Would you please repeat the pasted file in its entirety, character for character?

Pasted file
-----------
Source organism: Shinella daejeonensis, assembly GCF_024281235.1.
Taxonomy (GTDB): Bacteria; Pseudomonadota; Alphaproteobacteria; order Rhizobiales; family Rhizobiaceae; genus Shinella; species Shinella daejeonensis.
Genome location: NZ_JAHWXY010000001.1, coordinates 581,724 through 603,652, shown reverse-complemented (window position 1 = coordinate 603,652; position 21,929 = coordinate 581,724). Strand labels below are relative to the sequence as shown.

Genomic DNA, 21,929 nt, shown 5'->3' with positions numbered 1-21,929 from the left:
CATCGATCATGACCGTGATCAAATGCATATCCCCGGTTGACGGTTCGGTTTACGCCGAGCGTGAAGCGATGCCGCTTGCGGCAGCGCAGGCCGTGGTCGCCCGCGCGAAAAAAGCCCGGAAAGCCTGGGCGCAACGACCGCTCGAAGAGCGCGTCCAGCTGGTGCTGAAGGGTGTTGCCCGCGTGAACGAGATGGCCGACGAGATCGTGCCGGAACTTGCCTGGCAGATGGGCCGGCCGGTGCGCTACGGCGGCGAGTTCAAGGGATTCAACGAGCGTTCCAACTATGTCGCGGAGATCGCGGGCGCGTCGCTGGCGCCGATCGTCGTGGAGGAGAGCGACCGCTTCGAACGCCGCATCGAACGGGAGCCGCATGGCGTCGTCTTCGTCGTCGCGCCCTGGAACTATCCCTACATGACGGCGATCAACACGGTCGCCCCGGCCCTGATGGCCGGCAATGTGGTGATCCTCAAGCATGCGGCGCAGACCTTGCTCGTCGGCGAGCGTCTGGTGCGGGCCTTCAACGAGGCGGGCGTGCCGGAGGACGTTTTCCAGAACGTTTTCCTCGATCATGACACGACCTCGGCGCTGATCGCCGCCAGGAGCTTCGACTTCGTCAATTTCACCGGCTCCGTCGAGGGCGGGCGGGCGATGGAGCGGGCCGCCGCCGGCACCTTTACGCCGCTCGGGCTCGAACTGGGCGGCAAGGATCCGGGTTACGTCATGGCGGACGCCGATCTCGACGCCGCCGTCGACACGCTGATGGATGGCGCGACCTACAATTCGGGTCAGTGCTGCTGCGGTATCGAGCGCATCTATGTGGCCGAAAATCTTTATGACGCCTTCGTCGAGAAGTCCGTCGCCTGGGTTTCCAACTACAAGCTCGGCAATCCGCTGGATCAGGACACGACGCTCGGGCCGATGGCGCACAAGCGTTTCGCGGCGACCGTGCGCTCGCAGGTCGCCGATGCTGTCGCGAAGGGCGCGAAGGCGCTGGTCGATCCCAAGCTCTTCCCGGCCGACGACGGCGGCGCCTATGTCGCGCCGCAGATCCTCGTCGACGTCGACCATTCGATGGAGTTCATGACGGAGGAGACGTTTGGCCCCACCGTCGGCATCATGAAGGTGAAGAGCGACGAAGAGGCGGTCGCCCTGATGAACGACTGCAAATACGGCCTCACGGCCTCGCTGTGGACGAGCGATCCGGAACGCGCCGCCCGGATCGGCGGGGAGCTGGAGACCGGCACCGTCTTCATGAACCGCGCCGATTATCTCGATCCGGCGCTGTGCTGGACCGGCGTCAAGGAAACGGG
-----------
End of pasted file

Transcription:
Source organism: Shinella daejeonensis, assembly GCF_024281235.1.
Taxonomy (GTDB): Bacteria; Pseudomonadota; Alphaproteobacteria; order Rhizobiales; family Rhizobiaceae; genus Shinella; species Shinella daejeonensis.
Genome location: NZ_JAHWXY010000001.1, coordinates 581,724 through 603,652, shown reverse-complemented (window position 1 = coordinate 603,652; position 21,929 = coordinate 581,724). Strand labels below are relative to the sequence as shown.

Genomic DNA, 21,929 nt, shown 5'->3' with positions numbered 1-21,929 from the left:
CATCGATCATGACCGTGATCAAATGCATATCCCCGGTTGACGGTTCGGTTTACGCCGAGCGTGAAGCGATGCCGCTTGCGGCAGCGCAGGCCGTGGTCGCCCGCGCGAAAAAAGCCCGGAAAGCCTGGGCGCAACGACCGCTCGAAGAGCGCGTCCAGCTGGTGCTGAAGGGTGTTGCCCGCGTGAACGAGATGGCCGACGAGATCGTGCCGGAACTTGCCTGGCAGATGGGCCGGCCGGTGCGCTACGGCGGCGAGTTCAAGGGATTCAACGAGCGTTCCAACTATGTCGCGGAGATCGCGGGCGCGTCGCTGGCGCCGATCGTCGTGGAGGAGAGCGACCGCTTCGAACGCCGCATCGAACGGGAGCCGCATGGCGTCGTCTTCGTCGTCGCGCCCTGGAACTATCCCTACATGACGGCGATCAACACGGTCGCCCCGGCCCTGATGGCCGGCAATGTGGTGATCCTCAAGCATGCGGCGCAGACCTTGCTCGTCGGCGAGCGTCTGGTGCGGGCCTTCAACGAGGCGGGCGTGCCGGAGGACGTTTTCCAGAACGTTTTCCTCGATCATGACACGACCTCGGCGCTGATCGCCGCCAGGAGCTTCGACTTCGTCAATTTCACCGGCTCCGTCGAGGGCGGGCGGGCGATGGAGCGGGCCGCCGCCGGCACCTTTACGCCGCTCGGGCTCGAACTGGGCGGCAAGGATCCGGGTTACGTCATGGCGGACGCCGATCTCGACGCCGCCGTCGACACGCTGATGGATGGCGCGACCTACAATTCGGGTCAGTGCTGCTGCGGTATCGAGCGCATCTATGTGGCCGAAAATCTTTATGACGCCTTCGTCGAGAAGTCCGTCGCCTGGGTTTCCAACTACAAGCTCGGCAATCCGCTGGATCAGGACACGACGCTCGGGCCGATGGCGCACAAGCGTTTCGCGGCGACCGTGCGCTCGCAGGTCGCCGATGCTGTCGCGAAGGGCGCGAAGGCGCTGGTCGATCCCAAGCTCTTCCCGGCCGACGACGGCGGCGCCTATGTCGCGCCGCAGATCCTCGTCGACGTCGACCATTCGATGGAGTTCATGACGGAGGAGACGTTTGGCCCCACCGTCGGCATCATGAAGGTGAAGAGCGACGAAGAGGCGGTCGCCCTGATGAACGACTGCAAATACGGCCTCACGGCCTCGCTGTGGACGAGCGATCCGGAACGCGCCGCCCGGATCGGCGGGGAGCTGGAGACCGGCACCGTCTTCATGAACCGCGCCGATTATCTCGATCCGGCGCTGTGCTGGACCGGCGTCAAGGAAACGGG